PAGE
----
You can't have love without the truth. Love is the truth. Love is walking in the truth toward God and other people. It is fulfilling God's law toward God and other people. God couldn't love us if He was contaminated by falsehood or error. You can't bear someone else's burden before you bear your own. Before you restore, you consider yourself. When you consider yourself, you aren't comparing yourself to others, but to the truth.
Since love wasn't happening without the truth, the truth was priority. That meant you couldn't show acceptance to whom? As people look at John's example in 2 John, I've noticed that they get very specific at where the lines are drawn. Is that what John meant for us to do, when we look at all of 2 John and 2 John in the context of Johanine writings?
When you read the first six verses of 2 John, it's about the truth. We should assume all the truth, especially when we read what Jesus taught John in John 14-17. Jesus said all His words, commandments, and sayings. When Jesus said we were sanctified by the truth, was it just the truth about His nature, that He was God come in the flesh? No. That's also contradictory to many other passages on separation and unity.
Is it only very specific truths that form a boundary line for the limitations John bring in 2 John 7-11? Here are those verses:
7 For many deceivers are entered into the world, who confess not that Jesus Christ is come in the flesh. This is a deceiver and an antichrist. 8 Look to yourselves, that we lose not those things which we have wrought, but that we receive a full reward. 9 Whosoever transgresseth, and abideth not in the doctrine of Christ, hath not God. He that abideth in the doctrine of Christ, he hath both the Father and the Son. 10 If there come any unto you, and bring not this doctrine, receive him not into your house, neither bid him God speed: 11 For he that biddeth him God speed is partaker of his evil deeds.
John rejoiced that the household to which he wrote was walking in the truth, which was walking in the Lord's commandments. That was love. He didn't want that to change because of the influence of teachers they would welcome without limitation. John wanted limitation.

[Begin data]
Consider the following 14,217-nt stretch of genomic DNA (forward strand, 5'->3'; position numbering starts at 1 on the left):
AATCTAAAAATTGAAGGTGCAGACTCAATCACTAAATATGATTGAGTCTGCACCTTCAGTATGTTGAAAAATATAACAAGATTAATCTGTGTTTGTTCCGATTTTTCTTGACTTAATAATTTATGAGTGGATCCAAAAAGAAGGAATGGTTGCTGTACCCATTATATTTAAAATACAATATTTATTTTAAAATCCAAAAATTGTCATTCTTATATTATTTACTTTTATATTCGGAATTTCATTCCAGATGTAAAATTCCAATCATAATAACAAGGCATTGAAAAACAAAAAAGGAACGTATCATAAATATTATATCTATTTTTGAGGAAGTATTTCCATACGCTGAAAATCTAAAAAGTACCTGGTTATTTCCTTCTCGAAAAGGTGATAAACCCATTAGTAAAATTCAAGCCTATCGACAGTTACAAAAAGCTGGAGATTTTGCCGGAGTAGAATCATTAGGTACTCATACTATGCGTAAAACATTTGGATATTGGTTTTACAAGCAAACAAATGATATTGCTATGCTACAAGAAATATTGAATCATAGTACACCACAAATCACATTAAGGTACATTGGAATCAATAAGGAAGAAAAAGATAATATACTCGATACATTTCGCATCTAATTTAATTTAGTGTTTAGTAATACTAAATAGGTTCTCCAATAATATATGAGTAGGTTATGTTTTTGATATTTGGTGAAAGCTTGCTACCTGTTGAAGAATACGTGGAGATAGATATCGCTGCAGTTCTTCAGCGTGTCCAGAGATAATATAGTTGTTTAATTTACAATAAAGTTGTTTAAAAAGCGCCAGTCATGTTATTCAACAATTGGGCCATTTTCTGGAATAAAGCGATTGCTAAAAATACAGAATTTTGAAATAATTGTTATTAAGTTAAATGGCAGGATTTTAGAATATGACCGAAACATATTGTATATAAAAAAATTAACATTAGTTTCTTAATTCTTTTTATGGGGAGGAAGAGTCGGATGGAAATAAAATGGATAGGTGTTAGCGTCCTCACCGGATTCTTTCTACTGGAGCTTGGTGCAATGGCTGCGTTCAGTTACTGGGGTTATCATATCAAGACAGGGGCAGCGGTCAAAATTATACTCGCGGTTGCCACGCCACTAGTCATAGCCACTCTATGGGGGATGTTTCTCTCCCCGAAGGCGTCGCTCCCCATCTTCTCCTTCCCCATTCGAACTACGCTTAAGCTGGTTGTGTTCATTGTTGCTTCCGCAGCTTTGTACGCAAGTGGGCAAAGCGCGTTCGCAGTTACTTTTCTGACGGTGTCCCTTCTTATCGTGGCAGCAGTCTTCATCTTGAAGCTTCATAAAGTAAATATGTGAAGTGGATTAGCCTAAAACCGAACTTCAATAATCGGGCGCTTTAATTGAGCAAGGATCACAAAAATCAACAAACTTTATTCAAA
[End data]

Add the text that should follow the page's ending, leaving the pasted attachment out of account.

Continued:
The world of the apostle John, the Hellenized and Roman world, affected by Babylonian mysticism, denied certain teachings that clashed with its views, positions that contradicted the truth. Docetism was a unique problem that the elder lady and her children were facing. John gives this specific example. Is it a case study or comprehensive? Is it only docetists or a little broader, people proclaiming a wrong Christology, that would set in motion the actions that John prescribes in 2 John 10-11? Do churches receive not only and bid not Godspeed only those who are messed up in a very narrow category of false doctrine, or is it those who deny any biblical truth, this one just the one he highlighted as a contemporary concern?
John wanted those children walking in the truth. Anyone who comes along and tells lies he didn't want to abide. I'm saying he's giving a specific example of false teaching, not limiting to that. If we were being limited only to shunning docetism, we have many other New Testament texts that mention many other falsehoods from which to separate.
It's clear false doctrine about Christ should set in motion the shunning of 2 John 10-11. However, anyone who allows for any error becomes a partaker in that error when he will not separate over it. The principle works the same. Read verse 11. It's axiomatic. You are a partaker of the false teaching, whatever it is, when it is false, not just false doctrine about Christ.
Almost all evangelicals don't even practice the specific case study of 2 John 7-11, let alone the overall teaching about treatment of doctrinal and practical errors or lies. Fundamentalists are being very narrow now too about what they might separate over, if anything. I don't believe that was John's point though. He wanted all the truth protected and the people protected, whom error would harm.
All lies, all falsehoods harm. They are contradictory to God, Who is Truth. John was providing a case study for what to do when lies came along. Truth trumped hospitality. When Paul said in 1 Timothy 1:3 to "teach no other doctrine," he wasn't being selective and ranking doctrines. He said "no other doctrine." No false doctrine should be allowed in a church. Specific false doctrine about Christ was merely a case study, not comprehensive, that is, the only doctrine to merit the treatment that John prescribes.